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Saturday, 7 July, 2001, 12:22 GMT 13:22 UK
Northern Ireland's marching season
Portadown Orangemen pass St Johns Catholic Chapel after being prevented from walking down the Catholic Garvaghy Road
Tension is high in Northern Ireland as thousands of Orangemen take part in rallies across to mark the climax of the Protestant marching season. Here, BBC News Online looks at recent flashpoints.


13 July 2001

Protesters set fire to vehicles in north Belfast
Protesters set fire to vehicles in north Belfast

Violence in north Belfast marks the culmination of the marching season. A total of 250 petrol bombs and two blast bombs are thrown during seven hours of clashes in Ardoyne. Police reply with almost 50 plastic bullets. The violence sparks a round of bitter recrimination between the loyalist and republican communities.

 The BBC's Nick Bryant reports


12 July 2001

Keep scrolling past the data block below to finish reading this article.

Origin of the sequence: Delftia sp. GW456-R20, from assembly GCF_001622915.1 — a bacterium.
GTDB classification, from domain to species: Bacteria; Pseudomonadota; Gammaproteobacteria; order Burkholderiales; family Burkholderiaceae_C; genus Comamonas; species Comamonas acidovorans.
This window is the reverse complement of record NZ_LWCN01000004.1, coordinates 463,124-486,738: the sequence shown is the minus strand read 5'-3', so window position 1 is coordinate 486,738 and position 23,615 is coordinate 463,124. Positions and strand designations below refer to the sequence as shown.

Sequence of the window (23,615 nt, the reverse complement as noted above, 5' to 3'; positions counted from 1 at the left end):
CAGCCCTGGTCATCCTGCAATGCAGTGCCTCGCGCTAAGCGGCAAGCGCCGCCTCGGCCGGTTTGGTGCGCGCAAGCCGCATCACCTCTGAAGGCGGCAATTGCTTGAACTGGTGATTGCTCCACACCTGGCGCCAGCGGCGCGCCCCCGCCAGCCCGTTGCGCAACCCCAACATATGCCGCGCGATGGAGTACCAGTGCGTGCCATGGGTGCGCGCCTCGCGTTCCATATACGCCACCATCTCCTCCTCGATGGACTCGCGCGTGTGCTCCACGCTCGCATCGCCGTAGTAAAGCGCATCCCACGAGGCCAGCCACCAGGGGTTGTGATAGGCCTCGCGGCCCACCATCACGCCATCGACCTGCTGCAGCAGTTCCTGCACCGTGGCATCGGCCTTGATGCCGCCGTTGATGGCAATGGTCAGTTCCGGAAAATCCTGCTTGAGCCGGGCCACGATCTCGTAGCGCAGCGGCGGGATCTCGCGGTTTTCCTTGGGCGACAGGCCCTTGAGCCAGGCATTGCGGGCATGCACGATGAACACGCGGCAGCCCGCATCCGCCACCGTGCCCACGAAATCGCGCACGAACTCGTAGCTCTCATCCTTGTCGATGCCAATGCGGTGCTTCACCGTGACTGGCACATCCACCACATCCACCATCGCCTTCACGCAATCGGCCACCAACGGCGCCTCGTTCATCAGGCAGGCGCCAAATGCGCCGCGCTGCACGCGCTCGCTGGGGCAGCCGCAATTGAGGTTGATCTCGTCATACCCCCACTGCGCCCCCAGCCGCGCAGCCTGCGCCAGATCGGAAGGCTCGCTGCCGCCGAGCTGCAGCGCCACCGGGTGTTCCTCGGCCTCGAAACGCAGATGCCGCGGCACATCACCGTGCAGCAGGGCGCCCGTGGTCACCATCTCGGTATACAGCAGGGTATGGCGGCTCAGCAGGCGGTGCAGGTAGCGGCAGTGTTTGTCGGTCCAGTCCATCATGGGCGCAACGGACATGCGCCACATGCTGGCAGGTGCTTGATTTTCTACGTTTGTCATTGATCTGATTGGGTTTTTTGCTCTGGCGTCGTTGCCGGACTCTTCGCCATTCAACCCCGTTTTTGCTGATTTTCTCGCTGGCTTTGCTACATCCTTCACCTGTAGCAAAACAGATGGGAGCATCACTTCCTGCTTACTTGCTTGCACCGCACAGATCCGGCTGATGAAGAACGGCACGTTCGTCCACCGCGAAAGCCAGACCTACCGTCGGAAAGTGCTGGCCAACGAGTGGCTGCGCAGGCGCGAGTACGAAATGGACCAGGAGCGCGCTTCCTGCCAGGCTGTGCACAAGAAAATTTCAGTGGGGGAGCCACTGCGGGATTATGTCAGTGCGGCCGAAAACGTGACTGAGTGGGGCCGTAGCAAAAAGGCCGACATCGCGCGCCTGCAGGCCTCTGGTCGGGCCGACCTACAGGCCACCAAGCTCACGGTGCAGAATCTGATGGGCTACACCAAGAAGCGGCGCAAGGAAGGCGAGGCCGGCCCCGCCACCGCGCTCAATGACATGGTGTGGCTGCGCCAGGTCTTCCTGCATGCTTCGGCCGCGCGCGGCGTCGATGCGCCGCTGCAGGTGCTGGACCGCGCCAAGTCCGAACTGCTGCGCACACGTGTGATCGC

Loyalists at a bonfire on the Corcrain Estate in Portadown
Loyalists at a bonfire on the Corcrain Estate in Portadown

The 12 July parades celebrate the most important date in the Orange Order's calendar - the 1690 defeat of Catholic King James by Protestant Prince William of Orange at the Battle of the Boyne. Security forces in Northern Ireland use water cannons against loyalists protesters celebrating its anniversary.

 The BBC's Andrew Cassell reports


8 July 2001

A verbal protest was made by the Orangemen at the barrier
A verbal protest was made by the Orangemen at the barrier

The annual Drumcree parade by Protestant Orangemen has passed off peacefully amid tight security. The Orangemen staged a protest at the steel and concrete barricade which soldiers had erected to prevent them from marching down the mainly Nationalist Garvachy Road. They dispersed after appeals for calm from their leaders.

 The BBC's Denis Murray reports


7 July 2001

Tension in the area has sparked fears of violence
Soldiers pull barriers into position ahead of the march

Hundreds of soldiers have taken up their positions at Drumcree in Portadown ahead of Sunday's Orange Order Parade. Up to 2,000 Orangemen are expected to turn up for the march, which has been prevented from entering a predominantly Catholic area for the fourth year running.

 The BBC's John Andrew reports


6 July 2001

Sir Ronnie Flanagan: 'We will facilitate peaceful protest'